Blog — December , 2017

Blog — December , 2017

December,  2017

This month saw the removal, packing and shipping of a number of items to be repaired, restored, or used as models for making new versions, when that was necessary.


The bronze quadrant, which is part of the steering mechanism (above), the portholes and the keel bolts (below) were readied to be sent to the UK. A minor crack that had been repaired earlier was discovered in the quadrant, so we decided to send it along and have it checked over.

The false keel prior to removal (above) and after (below).

The large H beam that would be used as the strong back arrived, and was moved under the wood keel to support the yacht and keep the keel straight while work proceeds. To support the beam and the boat, heavy duty steel tables were welded onsite and securely bolted to the floor.


Certain strakes—a line of planks from stem to stern—were selected for removal (above). We tried to remove strakes that approximately followed the diagonal lines of the drawings. The process went like this: The bungs are removed from over the riven heads on the outside of each plank. Then the heads of the rivets are ground down to remove the burr over the clench rings that hold them.


Then someone (Pascal in this case, above) drives the rivet out from the inside, while someone on the outside (Kawashima in this case, below) ensures the rivet comes out clean. Each plank on average had a 7/16 inch rivet and two 4 inch nails, or dumps, at each double frame.

Planks are marked with a letter and a number and holes are highlighted depending on whether it’s a dump or a rivet to be removed. Even with the fastenings removed, remnants of oakum and swollen timber, submerged for decades, still makes them a challenge to release.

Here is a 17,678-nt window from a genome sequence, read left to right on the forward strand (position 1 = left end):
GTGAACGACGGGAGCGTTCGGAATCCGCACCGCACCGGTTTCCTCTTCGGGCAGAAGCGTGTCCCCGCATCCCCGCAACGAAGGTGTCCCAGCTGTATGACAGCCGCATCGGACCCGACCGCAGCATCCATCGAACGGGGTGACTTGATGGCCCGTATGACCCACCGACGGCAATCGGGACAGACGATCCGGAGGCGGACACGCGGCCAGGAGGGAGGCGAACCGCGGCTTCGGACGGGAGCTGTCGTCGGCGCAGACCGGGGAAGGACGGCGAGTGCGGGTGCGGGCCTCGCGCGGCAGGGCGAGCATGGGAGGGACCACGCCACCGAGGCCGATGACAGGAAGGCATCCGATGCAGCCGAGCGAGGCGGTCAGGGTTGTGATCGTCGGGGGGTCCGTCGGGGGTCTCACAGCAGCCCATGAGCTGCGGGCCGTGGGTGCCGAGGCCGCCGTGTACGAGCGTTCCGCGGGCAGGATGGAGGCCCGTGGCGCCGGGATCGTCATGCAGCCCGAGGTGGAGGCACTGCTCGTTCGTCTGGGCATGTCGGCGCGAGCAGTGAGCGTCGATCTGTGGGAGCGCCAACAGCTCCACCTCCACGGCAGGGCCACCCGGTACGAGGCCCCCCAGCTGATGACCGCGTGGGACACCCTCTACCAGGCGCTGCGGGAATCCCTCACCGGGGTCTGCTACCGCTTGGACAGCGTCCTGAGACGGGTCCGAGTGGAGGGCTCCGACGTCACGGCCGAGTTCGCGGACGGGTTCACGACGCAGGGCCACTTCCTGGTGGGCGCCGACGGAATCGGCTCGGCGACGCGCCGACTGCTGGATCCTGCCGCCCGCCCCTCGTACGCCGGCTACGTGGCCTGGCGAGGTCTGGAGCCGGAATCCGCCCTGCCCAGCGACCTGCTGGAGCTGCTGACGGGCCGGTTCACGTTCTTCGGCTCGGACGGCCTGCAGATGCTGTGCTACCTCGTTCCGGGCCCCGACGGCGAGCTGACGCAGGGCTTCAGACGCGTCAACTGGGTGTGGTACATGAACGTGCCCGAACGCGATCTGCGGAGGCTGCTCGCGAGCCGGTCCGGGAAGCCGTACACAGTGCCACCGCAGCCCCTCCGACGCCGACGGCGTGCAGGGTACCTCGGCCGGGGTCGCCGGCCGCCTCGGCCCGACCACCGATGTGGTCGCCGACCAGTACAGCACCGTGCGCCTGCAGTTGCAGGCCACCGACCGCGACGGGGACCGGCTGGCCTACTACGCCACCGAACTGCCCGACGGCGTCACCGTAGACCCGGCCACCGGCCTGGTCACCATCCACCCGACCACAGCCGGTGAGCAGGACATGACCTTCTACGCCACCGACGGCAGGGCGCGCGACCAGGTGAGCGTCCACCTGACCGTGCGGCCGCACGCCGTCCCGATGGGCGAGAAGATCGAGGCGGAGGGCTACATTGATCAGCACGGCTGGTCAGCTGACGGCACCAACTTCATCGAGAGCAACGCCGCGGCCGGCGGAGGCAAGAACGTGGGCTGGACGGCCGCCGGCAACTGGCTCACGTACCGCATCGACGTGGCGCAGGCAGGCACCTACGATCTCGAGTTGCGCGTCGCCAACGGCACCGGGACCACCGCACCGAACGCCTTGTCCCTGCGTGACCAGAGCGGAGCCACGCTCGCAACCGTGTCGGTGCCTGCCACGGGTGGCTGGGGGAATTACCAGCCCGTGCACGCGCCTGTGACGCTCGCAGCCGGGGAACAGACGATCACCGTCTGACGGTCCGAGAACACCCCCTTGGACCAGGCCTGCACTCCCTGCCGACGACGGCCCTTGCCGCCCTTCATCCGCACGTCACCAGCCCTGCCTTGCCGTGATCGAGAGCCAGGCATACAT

Pascal (above) removing one of the dumps (below).


The hull planks are always tough to remove, as they are swollen from 90 years of saturation. Making it even more difficult was the fact that the boat was out of shape, adding tension to the hull. Add to that the deep caulking and the “edge set” planks—meaning that straight planks are bent to fit the curve of the strake. After prising one end free (above), we lash it to something stout or add tension using a small block and tackle (below).

Holding the plank away from the hull as it is teased out helps to take the spring out of the 2-inch teak planks. It also allows room for a wedge between the plank and the frame. Each blow on the wege gains us a few millimeters as the stubborn planks come slowly out.


We remove full strakes to ease the tension in the hull, allowing it to move more easily. Broad strakes in the stern have been removed to expose the futtock ends at the stern knee.

Wrought Iron floors are labelled and stacked on pallets to be shipped to the UK. It was decided it was going to be more efficient to send the original floors rather than fabricate complicated patterns against frames that were in poor condition and would be changed. The foundry could make accurate copies. Simple patterns were kept onsite so that new frames would maintain the correct profile but the complicated twist and shape of each floor could be forged using the originals. The floors are not cast, but forged from billets of iron. Each one is unique.

Also removed from the boat this month were the main mizzen step (above) and the generator bed (below).

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Restoration by RIVIERA GROUP

Restoration photos by Yoichi Yabe & RIVIERA GROUP

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RIVIERA CO., LTD. All rights reserved.
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